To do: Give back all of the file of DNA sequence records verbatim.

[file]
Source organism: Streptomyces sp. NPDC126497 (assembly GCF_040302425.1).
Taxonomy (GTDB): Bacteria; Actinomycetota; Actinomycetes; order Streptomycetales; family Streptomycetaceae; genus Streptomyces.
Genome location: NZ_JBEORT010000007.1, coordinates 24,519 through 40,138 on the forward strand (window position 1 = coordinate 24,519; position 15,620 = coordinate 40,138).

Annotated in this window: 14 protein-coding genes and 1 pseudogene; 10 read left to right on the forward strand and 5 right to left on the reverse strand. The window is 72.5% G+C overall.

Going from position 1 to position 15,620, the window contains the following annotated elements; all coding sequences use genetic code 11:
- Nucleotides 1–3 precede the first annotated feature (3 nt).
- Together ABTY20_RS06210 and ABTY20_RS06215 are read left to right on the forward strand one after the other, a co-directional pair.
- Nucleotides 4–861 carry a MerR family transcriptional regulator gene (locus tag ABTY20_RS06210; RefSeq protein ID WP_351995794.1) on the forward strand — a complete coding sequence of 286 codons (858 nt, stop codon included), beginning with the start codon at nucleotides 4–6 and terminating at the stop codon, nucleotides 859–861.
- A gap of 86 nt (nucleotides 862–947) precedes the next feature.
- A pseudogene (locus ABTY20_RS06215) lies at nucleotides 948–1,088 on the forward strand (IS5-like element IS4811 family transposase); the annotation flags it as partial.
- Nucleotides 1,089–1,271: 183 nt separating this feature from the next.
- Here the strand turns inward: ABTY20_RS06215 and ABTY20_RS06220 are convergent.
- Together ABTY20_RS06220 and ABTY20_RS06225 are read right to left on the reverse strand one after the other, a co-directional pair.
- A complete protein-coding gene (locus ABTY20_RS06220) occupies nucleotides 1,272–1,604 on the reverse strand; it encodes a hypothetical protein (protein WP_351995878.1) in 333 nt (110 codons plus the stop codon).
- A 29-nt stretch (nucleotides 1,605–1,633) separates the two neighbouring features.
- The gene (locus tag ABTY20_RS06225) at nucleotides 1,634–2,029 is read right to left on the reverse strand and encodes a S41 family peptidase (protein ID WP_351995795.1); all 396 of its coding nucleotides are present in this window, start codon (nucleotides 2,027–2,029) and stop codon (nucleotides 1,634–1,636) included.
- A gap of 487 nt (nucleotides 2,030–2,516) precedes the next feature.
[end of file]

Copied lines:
Source organism: Streptomyces sp. NPDC126497 (assembly GCF_040302425.1).
Taxonomy (GTDB): Bacteria; Actinomycetota; Actinomycetes; order Streptomycetales; family Streptomycetaceae; genus Streptomyces.
Genome location: NZ_JBEORT010000007.1, coordinates 24,519 through 40,138 on the forward strand (window position 1 = coordinate 24,519; position 15,620 = coordinate 40,138).

Annotated in this window: 14 protein-coding genes and 1 pseudogene; 10 read left to right on the forward strand and 5 right to left on the reverse strand. The window is 72.5% G+C overall.

Going from position 1 to position 15,620, the window contains the following annotated elements; all coding sequences use genetic code 11:
- Nucleotides 1–3 precede the first annotated feature (3 nt).
- Together ABTY20_RS06210 and ABTY20_RS06215 are read left to right on the forward strand one after the other, a co-directional pair.
- Nucleotides 4–861 carry a MerR family transcriptional regulator gene (locus tag ABTY20_RS06210; RefSeq protein ID WP_351995794.1) on the forward strand — a complete coding sequence of 286 codons (858 nt, stop codon included), beginning with the start codon at nucleotides 4–6 and terminating at the stop codon, nucleotides 859–861.
- A gap of 86 nt (nucleotides 862–947) precedes the next feature.
- A pseudogene (locus ABTY20_RS06215) lies at nucleotides 948–1,088 on the forward strand (IS5-like element IS4811 family transposase); the annotation flags it as partial.
- Nucleotides 1,089–1,271: 183 nt separating this feature from the next.
- Here the strand turns inward: ABTY20_RS06215 and ABTY20_RS06220 are convergent.
- Together ABTY20_RS06220 and ABTY20_RS06225 are read right to left on the reverse strand one after the other, a co-directional pair.
- A complete protein-coding gene (locus ABTY20_RS06220) occupies nucleotides 1,272–1,604 on the reverse strand; it encodes a hypothetical protein (protein WP_351995878.1) in 333 nt (110 codons plus the stop codon).
- A 29-nt stretch (nucleotides 1,605–1,633) separates the two neighbouring features.
- The gene (locus tag ABTY20_RS06225) at nucleotides 1,634–2,029 is read right to left on the reverse strand and encodes a S41 family peptidase (protein ID WP_351995795.1); all 396 of its coding nucleotides are present in this window, start codon (nucleotides 2,027–2,029) and stop codon (nucleotides 1,634–1,636) included.
- A gap of 487 nt (nucleotides 2,030–2,516) precedes the next feature.